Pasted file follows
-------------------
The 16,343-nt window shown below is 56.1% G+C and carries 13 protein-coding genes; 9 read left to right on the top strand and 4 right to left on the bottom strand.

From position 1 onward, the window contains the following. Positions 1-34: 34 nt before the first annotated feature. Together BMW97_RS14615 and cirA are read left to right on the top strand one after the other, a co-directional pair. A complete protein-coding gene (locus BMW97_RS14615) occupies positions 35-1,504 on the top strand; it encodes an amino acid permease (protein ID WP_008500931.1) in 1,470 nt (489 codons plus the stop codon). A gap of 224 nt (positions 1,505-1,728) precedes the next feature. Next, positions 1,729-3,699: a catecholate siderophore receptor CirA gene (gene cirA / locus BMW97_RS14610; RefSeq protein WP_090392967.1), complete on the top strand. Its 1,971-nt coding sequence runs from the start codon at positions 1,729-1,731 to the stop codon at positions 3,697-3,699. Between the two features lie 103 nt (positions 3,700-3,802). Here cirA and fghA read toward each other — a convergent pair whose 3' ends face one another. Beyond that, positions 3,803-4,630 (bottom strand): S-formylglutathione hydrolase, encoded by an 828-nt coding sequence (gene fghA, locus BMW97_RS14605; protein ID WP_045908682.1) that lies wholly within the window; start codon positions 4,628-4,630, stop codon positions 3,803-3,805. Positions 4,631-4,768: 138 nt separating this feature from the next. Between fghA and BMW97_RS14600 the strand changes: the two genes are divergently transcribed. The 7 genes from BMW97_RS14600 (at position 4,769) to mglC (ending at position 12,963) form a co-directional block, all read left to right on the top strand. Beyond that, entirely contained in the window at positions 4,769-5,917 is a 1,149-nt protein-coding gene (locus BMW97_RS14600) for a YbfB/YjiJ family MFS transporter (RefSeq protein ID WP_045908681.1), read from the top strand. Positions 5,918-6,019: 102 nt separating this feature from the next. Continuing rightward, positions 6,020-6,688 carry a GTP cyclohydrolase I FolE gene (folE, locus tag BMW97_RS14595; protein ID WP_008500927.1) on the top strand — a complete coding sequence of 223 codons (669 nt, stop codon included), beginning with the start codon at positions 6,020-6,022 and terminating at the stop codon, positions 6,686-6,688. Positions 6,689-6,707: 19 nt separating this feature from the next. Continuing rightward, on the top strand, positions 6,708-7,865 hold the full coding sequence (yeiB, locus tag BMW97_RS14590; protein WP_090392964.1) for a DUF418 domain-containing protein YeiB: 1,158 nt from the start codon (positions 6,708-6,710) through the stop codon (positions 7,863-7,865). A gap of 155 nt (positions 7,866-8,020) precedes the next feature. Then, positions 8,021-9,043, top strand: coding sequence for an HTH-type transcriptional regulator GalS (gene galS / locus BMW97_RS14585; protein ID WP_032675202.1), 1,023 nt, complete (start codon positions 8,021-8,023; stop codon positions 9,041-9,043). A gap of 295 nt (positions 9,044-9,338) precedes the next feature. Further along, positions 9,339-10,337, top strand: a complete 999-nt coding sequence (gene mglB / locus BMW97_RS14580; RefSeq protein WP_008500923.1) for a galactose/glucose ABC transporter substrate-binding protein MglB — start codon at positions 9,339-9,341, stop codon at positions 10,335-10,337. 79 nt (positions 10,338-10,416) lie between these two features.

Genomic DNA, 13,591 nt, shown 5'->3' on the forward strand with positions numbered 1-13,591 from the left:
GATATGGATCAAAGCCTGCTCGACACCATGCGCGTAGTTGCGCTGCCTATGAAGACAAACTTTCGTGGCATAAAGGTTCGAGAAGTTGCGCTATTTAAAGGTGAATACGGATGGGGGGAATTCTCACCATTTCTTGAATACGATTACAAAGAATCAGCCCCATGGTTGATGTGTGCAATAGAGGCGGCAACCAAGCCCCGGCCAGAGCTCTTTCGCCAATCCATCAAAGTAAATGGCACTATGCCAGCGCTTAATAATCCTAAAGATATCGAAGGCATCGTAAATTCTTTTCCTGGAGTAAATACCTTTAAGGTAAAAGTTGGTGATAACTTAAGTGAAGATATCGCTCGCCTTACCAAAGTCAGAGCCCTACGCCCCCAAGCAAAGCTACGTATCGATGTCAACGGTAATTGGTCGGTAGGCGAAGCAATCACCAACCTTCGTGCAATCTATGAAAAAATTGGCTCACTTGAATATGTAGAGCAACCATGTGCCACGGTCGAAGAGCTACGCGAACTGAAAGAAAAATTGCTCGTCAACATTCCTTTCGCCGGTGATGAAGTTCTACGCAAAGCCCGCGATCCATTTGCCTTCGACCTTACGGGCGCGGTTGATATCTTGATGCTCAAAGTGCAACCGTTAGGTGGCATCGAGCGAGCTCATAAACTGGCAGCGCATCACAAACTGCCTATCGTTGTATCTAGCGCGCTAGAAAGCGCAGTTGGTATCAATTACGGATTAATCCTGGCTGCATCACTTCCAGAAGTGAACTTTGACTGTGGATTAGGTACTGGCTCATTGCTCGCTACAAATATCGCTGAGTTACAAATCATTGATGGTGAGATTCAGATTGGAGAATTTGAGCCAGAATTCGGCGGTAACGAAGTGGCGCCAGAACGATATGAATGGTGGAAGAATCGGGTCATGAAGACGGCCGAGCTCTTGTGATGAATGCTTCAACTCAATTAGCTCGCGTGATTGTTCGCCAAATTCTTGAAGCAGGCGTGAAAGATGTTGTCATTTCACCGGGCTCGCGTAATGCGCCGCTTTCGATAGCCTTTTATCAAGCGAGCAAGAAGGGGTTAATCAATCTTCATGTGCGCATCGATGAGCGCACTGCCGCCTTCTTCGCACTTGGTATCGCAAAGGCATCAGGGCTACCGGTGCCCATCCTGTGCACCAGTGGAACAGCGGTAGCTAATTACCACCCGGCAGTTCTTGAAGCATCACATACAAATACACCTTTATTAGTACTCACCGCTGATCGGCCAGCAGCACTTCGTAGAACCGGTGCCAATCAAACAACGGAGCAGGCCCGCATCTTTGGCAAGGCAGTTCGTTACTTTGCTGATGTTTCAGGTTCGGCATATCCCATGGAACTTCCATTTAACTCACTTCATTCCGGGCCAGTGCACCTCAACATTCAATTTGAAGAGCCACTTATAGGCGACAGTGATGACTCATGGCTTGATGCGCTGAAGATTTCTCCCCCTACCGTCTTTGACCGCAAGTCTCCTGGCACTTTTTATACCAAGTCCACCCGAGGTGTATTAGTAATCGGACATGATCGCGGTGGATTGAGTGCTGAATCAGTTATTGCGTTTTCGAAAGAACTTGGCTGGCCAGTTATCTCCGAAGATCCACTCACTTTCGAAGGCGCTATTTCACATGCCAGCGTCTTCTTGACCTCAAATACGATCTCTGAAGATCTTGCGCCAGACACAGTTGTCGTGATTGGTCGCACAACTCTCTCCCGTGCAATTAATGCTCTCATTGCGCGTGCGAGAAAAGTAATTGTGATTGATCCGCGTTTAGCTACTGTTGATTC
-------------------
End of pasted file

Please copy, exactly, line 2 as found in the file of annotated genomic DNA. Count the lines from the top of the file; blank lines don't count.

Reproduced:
From position 1 onward, the window contains the following. Positions 1-34: 34 nt before the first annotated feature. Together BMW97_RS14615 and cirA are read left to right on the top strand one after the other, a co-directional pair. A complete protein-coding gene (locus BMW97_RS14615) occupies positions 35-1,504 on the top strand; it encodes an amino acid permease (protein ID WP_008500931.1) in 1,470 nt (489 codons plus the stop codon). A gap of 224 nt (positions 1,505-1,728) precedes the next feature. Next, positions 1,729-3,699: a catecholate siderophore receptor CirA gene (gene cirA / locus BMW97_RS14610; RefSeq protein WP_090392967.1), complete on the top strand. Its 1,971-nt coding sequence runs from the start codon at positions 1,729-1,731 to the stop codon at positions 3,697-3,699. Between the two features lie 103 nt (positions 3,700-3,802). Here cirA and fghA read toward each other — a convergent pair whose 3' ends face one another. Beyond that, positions 3,803-4,630 (bottom strand): S-formylglutathione hydrolase, encoded by an 828-nt coding sequence (gene fghA, locus BMW97_RS14605; protein ID WP_045908682.1) that lies wholly within the window; start codon positions 4,628-4,630, stop codon positions 3,803-3,805. Positions 4,631-4,768: 138 nt separating this feature from the next. Between fghA and BMW97_RS14600 the strand changes: the two genes are divergently transcribed. The 7 genes from BMW97_RS14600 (at position 4,769) to mglC (ending at position 12,963) form a co-directional block, all read left to right on the top strand. Beyond that, entirely contained in the window at positions 4,769-5,917 is a 1,149-nt protein-coding gene (locus BMW97_RS14600) for a YbfB/YjiJ family MFS transporter (RefSeq protein ID WP_045908681.1), read from the top strand. Positions 5,918-6,019: 102 nt separating this feature from the next. Continuing rightward, positions 6,020-6,688 carry a GTP cyclohydrolase I FolE gene (folE, locus tag BMW97_RS14595; protein ID WP_008500927.1) on the top strand — a complete coding sequence of 223 codons (669 nt, stop codon included), beginning with the start codon at positions 6,020-6,022 and terminating at the stop codon, positions 6,686-6,688. Positions 6,689-6,707: 19 nt separating this feature from the next. Continuing rightward, on the top strand, positions 6,708-7,865 hold the full coding sequence (yeiB, locus tag BMW97_RS14590; protein WP_090392964.1) for a DUF418 domain-containing protein YeiB: 1,158 nt from the start codon (positions 6,708-6,710) through the stop codon (positions 7,863-7,865). A gap of 155 nt (positions 7,866-8,020) precedes the next feature. Then, positions 8,021-9,043, top strand: coding sequence for an HTH-type transcriptional regulator GalS (gene galS / locus BMW97_RS14585; protein ID WP_032675202.1), 1,023 nt, complete (start codon positions 8,021-8,023; stop codon positions 9,041-9,043). A gap of 295 nt (positions 9,044-9,338) precedes the next feature. Further along, positions 9,339-10,337, top strand: a complete 999-nt coding sequence (gene mglB / locus BMW97_RS14580; RefSeq protein WP_008500923.1) for a galactose/glucose ABC transporter substrate-binding protein MglB — start codon at positions 9,339-9,341, stop codon at positions 10,335-10,337. 79 nt (positions 10,338-10,416) lie between these two features.